MIRI — the Mid-InfraRed Instrument
Webb has a suite of four powerful instruments that will investigate the cosmos. They are located in the Integrated Science Instrument Module, behind the primary mirror.
MIRI is the only instrument on the telescope that is capable of operating at mid-infrared wavelengths. It will support the whole range of Webb’s science goals, from observing our own Solar System and other planetary systems, to studying the early Universe.
MIRI is a versatile instrument offering a wide set of modes: imaging, coronagraphy and different flavours of spectroscopy. To observe the cosmos in the mid-infrared, MIRI must be kept more than 30 degrees cooler than the other instruments in the Webb observatory. This is accomplished by the use of an innovative cooling system known as a cryocooler, which will act as an extra refrigerator for the MIRI instrument.
MIRI will provide imaging, coronagraphy and spectroscopy over the 5 µm ̶ 28 µm wavelength range. It will operate at –266°C (compared with –233°C for the rest of the observatory). This is barely seven degrees above absolute zero, the lowest temperature possible according to the laws of physics.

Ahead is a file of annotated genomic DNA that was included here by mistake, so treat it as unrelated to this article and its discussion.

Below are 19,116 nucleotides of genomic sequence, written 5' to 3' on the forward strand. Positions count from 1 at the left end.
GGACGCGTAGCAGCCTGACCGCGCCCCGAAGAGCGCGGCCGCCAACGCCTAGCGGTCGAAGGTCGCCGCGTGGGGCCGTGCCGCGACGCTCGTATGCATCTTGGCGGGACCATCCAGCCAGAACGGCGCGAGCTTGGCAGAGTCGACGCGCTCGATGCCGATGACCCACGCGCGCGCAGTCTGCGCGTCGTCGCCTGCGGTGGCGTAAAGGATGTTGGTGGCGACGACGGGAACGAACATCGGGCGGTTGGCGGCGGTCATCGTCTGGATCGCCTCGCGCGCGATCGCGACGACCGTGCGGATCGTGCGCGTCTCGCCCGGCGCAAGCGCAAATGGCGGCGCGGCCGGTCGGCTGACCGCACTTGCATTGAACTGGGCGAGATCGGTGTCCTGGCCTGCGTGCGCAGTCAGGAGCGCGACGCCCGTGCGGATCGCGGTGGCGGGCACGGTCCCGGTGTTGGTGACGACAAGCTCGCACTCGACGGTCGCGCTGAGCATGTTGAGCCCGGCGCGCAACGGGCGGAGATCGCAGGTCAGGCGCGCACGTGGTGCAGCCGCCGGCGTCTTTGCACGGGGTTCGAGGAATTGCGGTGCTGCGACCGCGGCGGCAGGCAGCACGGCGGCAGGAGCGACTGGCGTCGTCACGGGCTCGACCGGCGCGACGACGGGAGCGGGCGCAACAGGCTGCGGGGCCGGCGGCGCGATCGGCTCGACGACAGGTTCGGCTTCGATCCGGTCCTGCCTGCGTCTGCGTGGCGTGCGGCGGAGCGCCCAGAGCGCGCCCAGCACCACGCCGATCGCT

MIRI was developed as a partnership between Europe and the USA: the main partners are ESA, a consortium of nationally funded European institutes, the Jet Propulsion Laboratory (JPL), and the University of Arizona. The instrument was nationally funded by the European Consortium under the auspices of the European Space Agency. The principal investigator leading the MIRI European Consortium is Gillian Wright (UK Astronomy Technology Centre) and the MIRI American science lead is George Rieke (University of Arizona).